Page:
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Next month it will be just about five years since I graduated from university with a ‘useless’ degree in Creative Writing. During my studies, one of my lecturers was kind enough to tell the whole class that none of us would ever write anything for the rest of our lives and we would all settle for boring jobs and become bitter old bastards like him. It was a good thing he warned me because I have been working hard ever since graduating to prove him wrong. I’ve had a lot of unexpected successes over these five years but a lot of embarrassing failures as well. The things I’m most proud of are:

Things that haven’t happened to me are:

  • Getting a Master’s degree.
  • Becoming financially stable.
  • Finishing my novel (which I spent my entire last year of university working on).
  • Becoming financially ruined.
  • Giving up on my dream.

When I graduated, I initially wanted to work in the media industry. When that didn’t work out and I was fed up with the endless cycle of applying for jobs I would never get, I decided to go freelance and focus on my true passion – books. While this did end up being the right decision and has made me very happy, it wasn’t easy and I do wish that I had gotten some experience at a publishing house before I went out on my own as I could have saved myself a lot of trouble.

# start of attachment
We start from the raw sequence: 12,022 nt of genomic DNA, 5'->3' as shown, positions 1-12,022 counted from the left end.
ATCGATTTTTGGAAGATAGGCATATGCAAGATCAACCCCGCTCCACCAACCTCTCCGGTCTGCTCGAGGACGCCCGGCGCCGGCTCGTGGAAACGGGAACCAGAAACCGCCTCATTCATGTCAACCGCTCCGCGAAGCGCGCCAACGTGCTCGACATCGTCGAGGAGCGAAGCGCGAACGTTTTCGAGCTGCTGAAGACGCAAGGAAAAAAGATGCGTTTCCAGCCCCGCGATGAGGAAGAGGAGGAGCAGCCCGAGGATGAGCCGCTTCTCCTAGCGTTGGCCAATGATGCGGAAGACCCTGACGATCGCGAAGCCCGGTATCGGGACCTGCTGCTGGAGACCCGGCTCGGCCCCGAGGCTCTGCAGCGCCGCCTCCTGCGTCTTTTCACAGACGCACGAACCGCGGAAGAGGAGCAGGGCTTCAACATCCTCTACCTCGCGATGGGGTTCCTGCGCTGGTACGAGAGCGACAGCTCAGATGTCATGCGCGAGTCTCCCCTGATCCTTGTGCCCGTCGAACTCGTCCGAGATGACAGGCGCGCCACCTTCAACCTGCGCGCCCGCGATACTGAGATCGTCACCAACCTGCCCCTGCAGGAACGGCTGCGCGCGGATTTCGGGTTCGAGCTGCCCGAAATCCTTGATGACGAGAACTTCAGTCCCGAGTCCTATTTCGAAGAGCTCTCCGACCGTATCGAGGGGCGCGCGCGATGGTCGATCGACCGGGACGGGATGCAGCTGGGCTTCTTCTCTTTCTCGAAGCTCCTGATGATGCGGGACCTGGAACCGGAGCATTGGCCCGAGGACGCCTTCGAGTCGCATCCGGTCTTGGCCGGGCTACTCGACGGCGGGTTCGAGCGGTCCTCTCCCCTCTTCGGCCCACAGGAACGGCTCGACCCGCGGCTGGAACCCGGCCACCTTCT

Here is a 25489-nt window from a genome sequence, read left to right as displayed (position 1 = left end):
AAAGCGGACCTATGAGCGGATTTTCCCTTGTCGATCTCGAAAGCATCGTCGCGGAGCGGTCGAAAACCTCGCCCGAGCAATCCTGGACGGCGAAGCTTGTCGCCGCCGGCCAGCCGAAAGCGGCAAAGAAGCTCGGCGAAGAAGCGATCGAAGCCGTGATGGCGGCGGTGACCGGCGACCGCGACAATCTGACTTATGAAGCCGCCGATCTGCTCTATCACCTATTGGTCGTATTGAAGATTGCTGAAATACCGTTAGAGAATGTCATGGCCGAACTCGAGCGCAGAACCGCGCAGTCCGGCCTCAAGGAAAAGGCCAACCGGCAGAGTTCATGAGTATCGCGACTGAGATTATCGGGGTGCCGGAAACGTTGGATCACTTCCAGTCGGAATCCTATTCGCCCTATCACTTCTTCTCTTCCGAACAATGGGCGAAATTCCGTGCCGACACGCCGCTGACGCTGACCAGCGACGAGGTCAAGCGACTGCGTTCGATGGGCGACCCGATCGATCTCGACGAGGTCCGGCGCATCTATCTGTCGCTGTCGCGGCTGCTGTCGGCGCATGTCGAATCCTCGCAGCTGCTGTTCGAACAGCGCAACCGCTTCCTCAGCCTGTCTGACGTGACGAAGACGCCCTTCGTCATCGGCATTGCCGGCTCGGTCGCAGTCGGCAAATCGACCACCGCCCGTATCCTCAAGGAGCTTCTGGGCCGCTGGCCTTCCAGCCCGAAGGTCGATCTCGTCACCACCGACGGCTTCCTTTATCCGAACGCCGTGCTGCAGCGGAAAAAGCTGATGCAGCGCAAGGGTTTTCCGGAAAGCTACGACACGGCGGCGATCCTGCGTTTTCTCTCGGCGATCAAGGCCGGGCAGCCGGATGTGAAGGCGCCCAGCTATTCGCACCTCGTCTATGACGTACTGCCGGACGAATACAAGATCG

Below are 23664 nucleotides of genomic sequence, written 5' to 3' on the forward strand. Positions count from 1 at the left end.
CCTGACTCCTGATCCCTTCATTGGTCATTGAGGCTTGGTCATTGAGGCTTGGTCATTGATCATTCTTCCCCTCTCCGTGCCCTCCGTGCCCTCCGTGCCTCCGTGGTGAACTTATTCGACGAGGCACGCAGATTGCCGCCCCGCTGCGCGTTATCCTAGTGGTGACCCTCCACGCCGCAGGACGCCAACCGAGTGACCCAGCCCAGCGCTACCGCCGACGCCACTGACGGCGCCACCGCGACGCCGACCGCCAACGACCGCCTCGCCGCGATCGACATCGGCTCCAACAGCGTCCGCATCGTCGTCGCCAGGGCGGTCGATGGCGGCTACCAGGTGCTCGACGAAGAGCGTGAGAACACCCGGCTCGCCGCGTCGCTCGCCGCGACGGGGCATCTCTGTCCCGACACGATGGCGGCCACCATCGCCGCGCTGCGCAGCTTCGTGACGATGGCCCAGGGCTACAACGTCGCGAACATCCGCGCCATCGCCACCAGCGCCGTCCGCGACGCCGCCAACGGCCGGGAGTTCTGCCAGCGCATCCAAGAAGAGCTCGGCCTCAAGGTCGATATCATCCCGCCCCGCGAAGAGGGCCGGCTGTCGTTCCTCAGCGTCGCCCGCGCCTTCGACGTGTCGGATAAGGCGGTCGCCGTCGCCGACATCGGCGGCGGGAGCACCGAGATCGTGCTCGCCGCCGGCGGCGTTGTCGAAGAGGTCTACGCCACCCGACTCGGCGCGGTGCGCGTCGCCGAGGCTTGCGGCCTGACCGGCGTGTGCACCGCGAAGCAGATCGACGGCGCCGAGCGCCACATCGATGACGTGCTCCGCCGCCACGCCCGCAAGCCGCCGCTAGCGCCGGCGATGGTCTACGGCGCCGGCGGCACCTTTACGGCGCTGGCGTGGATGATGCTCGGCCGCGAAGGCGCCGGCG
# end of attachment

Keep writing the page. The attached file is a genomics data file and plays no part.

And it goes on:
For aspiring writers who are graduating this year, I wanted to share some of the most important things that I’ve learned in the past five years that I hope will help you too:

  1. Writing needs momentum.

When I graduated, I had a very clear goal that I was going to write for at least an hour a day and finish the first draft of my novel by the end of the year. Well it’s been five years now and that first draft still isn’t finished. Applying for jobs became my top priority because of course I needed to work, but the trouble was that I stopped writing even during my free time. I thought ‘when I get a job I’ll be able to write again’. Even then I knew that when I did get a job, I wouldn’t have time for writing anyway! It was a horribly depressing time with no creative outlet in my life but even after deciding to focus more on writing, it still took me forever to actually start. Only when I started to put writing time into my schedule and discipline myself to stick to it did my momentum pick up again and it became easier to write every day.